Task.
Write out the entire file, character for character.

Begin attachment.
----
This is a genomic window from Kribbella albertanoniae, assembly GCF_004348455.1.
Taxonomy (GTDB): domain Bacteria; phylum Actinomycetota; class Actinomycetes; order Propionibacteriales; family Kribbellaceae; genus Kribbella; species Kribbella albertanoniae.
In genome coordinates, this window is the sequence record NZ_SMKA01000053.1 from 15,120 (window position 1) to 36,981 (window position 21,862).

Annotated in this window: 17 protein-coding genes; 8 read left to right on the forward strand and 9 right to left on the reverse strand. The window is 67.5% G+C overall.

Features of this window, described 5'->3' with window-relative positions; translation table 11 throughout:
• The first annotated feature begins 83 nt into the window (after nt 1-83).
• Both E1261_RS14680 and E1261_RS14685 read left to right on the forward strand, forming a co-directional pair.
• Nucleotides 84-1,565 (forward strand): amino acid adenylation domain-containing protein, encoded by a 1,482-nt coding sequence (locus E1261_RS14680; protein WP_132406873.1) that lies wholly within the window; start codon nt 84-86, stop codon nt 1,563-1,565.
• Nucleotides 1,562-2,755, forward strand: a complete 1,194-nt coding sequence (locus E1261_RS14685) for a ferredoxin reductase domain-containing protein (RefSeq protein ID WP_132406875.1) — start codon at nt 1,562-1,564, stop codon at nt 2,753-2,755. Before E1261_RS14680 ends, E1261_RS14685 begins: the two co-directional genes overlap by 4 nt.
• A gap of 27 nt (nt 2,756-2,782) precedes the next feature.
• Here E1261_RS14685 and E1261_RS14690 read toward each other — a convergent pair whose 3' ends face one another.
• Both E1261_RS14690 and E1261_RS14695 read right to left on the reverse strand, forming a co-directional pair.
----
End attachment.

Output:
This is a genomic window from Kribbella albertanoniae, assembly GCF_004348455.1.
Taxonomy (GTDB): domain Bacteria; phylum Actinomycetota; class Actinomycetes; order Propionibacteriales; family Kribbellaceae; genus Kribbella; species Kribbella albertanoniae.
In genome coordinates, this window is the sequence record NZ_SMKA01000053.1 from 15,120 (window position 1) to 36,981 (window position 21,862).

Annotated in this window: 17 protein-coding genes; 8 read left to right on the forward strand and 9 right to left on the reverse strand. The window is 67.5% G+C overall.

Features of this window, described 5'->3' with window-relative positions; translation table 11 throughout:
• The first annotated feature begins 83 nt into the window (after nt 1-83).
• Both E1261_RS14680 and E1261_RS14685 read left to right on the forward strand, forming a co-directional pair.
• Nucleotides 84-1,565 (forward strand): amino acid adenylation domain-containing protein, encoded by a 1,482-nt coding sequence (locus E1261_RS14680; protein WP_132406873.1) that lies wholly within the window; start codon nt 84-86, stop codon nt 1,563-1,565.
• Nucleotides 1,562-2,755, forward strand: a complete 1,194-nt coding sequence (locus E1261_RS14685) for a ferredoxin reductase domain-containing protein (RefSeq protein ID WP_132406875.1) — start codon at nt 1,562-1,564, stop codon at nt 2,753-2,755. Before E1261_RS14680 ends, E1261_RS14685 begins: the two co-directional genes overlap by 4 nt.
• A gap of 27 nt (nt 2,756-2,782) precedes the next feature.
• Here E1261_RS14685 and E1261_RS14690 read toward each other — a convergent pair whose 3' ends face one another.
• Both E1261_RS14690 and E1261_RS14695 read right to left on the reverse strand, forming a co-directional pair.